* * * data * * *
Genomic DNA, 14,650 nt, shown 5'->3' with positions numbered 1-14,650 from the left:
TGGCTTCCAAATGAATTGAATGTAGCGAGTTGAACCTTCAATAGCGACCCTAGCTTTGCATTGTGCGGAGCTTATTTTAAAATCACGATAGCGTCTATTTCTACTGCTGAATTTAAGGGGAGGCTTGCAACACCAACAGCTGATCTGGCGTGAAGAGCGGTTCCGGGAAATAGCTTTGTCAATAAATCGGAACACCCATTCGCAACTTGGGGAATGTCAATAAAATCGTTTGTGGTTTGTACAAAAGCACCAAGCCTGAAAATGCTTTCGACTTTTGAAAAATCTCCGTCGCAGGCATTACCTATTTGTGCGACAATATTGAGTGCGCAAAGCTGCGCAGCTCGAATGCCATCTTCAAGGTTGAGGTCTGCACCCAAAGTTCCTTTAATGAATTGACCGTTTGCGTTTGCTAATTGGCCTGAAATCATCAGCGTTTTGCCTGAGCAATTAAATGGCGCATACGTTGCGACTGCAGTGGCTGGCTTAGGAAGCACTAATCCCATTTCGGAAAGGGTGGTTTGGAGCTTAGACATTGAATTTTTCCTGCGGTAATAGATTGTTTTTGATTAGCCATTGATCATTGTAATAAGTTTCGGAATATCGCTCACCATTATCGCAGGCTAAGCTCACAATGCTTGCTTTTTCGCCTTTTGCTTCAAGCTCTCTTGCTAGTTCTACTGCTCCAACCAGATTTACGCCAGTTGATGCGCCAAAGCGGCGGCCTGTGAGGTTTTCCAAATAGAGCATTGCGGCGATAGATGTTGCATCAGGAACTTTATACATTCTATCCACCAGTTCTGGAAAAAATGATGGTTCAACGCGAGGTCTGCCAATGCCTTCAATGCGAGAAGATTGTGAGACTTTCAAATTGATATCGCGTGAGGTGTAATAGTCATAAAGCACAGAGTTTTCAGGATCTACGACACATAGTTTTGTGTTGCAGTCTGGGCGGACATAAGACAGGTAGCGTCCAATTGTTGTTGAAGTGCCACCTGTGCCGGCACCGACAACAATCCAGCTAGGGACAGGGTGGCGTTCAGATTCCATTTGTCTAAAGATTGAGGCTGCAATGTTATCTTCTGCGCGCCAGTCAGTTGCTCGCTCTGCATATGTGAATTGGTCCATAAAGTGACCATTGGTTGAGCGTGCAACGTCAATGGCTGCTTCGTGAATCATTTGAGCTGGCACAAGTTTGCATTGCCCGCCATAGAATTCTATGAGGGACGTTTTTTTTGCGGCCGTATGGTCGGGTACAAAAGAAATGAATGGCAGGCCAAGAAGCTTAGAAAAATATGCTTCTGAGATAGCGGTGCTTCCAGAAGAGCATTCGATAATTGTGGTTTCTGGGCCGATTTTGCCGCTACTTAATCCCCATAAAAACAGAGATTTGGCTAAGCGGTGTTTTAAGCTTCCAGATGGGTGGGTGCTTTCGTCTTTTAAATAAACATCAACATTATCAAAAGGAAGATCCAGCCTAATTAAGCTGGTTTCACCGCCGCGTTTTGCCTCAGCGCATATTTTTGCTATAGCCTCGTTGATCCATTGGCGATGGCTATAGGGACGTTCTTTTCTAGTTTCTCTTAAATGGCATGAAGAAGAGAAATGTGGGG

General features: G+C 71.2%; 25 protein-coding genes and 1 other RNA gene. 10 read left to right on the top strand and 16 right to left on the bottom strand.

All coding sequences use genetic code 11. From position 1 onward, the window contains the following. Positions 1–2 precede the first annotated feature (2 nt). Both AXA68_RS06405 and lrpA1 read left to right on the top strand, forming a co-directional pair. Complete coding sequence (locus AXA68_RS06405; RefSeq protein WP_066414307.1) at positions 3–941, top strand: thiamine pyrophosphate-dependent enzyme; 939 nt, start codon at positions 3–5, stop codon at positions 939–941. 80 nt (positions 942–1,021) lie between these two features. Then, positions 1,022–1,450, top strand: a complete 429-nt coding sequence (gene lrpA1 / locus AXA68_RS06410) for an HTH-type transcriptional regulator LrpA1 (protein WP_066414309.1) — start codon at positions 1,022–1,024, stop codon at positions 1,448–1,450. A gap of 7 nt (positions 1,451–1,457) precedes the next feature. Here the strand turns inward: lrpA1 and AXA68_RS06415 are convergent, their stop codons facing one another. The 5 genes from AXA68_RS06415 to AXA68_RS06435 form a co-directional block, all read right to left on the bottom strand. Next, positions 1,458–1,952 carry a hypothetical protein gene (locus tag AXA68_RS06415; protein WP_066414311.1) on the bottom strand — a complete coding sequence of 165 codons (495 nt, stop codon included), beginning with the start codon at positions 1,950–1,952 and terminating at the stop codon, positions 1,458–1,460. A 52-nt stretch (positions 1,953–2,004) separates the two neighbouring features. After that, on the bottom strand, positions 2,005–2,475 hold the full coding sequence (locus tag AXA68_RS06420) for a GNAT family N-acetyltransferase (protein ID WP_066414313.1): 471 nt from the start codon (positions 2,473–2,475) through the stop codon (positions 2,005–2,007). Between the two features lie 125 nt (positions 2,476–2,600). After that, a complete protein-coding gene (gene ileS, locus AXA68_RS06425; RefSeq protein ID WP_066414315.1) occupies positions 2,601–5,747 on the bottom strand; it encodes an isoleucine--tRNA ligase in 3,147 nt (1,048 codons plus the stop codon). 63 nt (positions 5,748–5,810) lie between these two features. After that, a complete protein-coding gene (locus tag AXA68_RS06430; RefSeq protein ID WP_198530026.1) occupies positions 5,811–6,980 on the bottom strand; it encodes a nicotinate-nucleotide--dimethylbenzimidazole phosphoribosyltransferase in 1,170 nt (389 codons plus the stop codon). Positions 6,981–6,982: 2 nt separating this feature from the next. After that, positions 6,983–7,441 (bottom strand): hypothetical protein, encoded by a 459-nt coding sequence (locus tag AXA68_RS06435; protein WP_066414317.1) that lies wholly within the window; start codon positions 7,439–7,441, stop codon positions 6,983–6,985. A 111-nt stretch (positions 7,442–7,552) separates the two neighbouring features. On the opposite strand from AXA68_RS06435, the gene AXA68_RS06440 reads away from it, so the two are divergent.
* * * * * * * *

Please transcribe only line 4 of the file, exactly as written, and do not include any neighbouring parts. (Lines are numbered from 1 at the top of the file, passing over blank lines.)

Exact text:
All coding sequences use genetic code 11. From position 1 onward, the window contains the following. Positions 1–2 precede the first annotated feature (2 nt). Both AXA68_RS06405 and lrpA1 read left to right on the top strand, forming a co-directional pair. Complete coding sequence (locus AXA68_RS06405; RefSeq protein WP_066414307.1) at positions 3–941, top strand: thiamine pyrophosphate-dependent enzyme; 939 nt, start codon at positions 3–5, stop codon at positions 939–941. 80 nt (positions 942–1,021) lie between these two features. Then, positions 1,022–1,450, top strand: a complete 429-nt coding sequence (gene lrpA1 / locus AXA68_RS06410) for an HTH-type transcriptional regulator LrpA1 (protein WP_066414309.1) — start codon at positions 1,022–1,024, stop codon at positions 1,448–1,450. A gap of 7 nt (positions 1,451–1,457) precedes the next feature. Here the strand turns inward: lrpA1 and AXA68_RS06415 are convergent, their stop codons facing one another. The 5 genes from AXA68_RS06415 to AXA68_RS06435 form a co-directional block, all read right to left on the bottom strand. Next, positions 1,458–1,952 carry a hypothetical protein gene (locus tag AXA68_RS06415; protein WP_066414311.1) on the bottom strand — a complete coding sequence of 165 codons (495 nt, stop codon included), beginning with the start codon at positions 1,950–1,952 and terminating at the stop codon, positions 1,458–1,460. A 52-nt stretch (positions 1,953–2,004) separates the two neighbouring features. After that, on the bottom strand, positions 2,005–2,475 hold the full coding sequence (locus tag AXA68_RS06420) for a GNAT family N-acetyltransferase (protein ID WP_066414313.1): 471 nt from the start codon (positions 2,473–2,475) through the stop codon (positions 2,005–2,007). Between the two features lie 125 nt (positions 2,476–2,600). After that, a complete protein-coding gene (gene ileS, locus AXA68_RS06425; RefSeq protein ID WP_066414315.1) occupies positions 2,601–5,747 on the bottom strand; it encodes an isoleucine--tRNA ligase in 3,147 nt (1,048 codons plus the stop codon). 63 nt (positions 5,748–5,810) lie between these two features. After that, a complete protein-coding gene (locus tag AXA68_RS06430; RefSeq protein ID WP_198530026.1) occupies positions 5,811–6,980 on the bottom strand; it encodes a nicotinate-nucleotide--dimethylbenzimidazole phosphoribosyltransferase in 1,170 nt (389 codons plus the stop codon). Positions 6,981–6,982: 2 nt separating this feature from the next. After that, positions 6,983–7,441 (bottom strand): hypothetical protein, encoded by a 459-nt coding sequence (locus tag AXA68_RS06435; protein WP_066414317.1) that lies wholly within the window; start codon positions 7,439–7,441, stop codon positions 6,983–6,985. A 111-nt stretch (positions 7,442–7,552) separates the two neighbouring features. On the opposite strand from AXA68_RS06435, the gene AXA68_RS06440 reads away from it, so the two are divergent.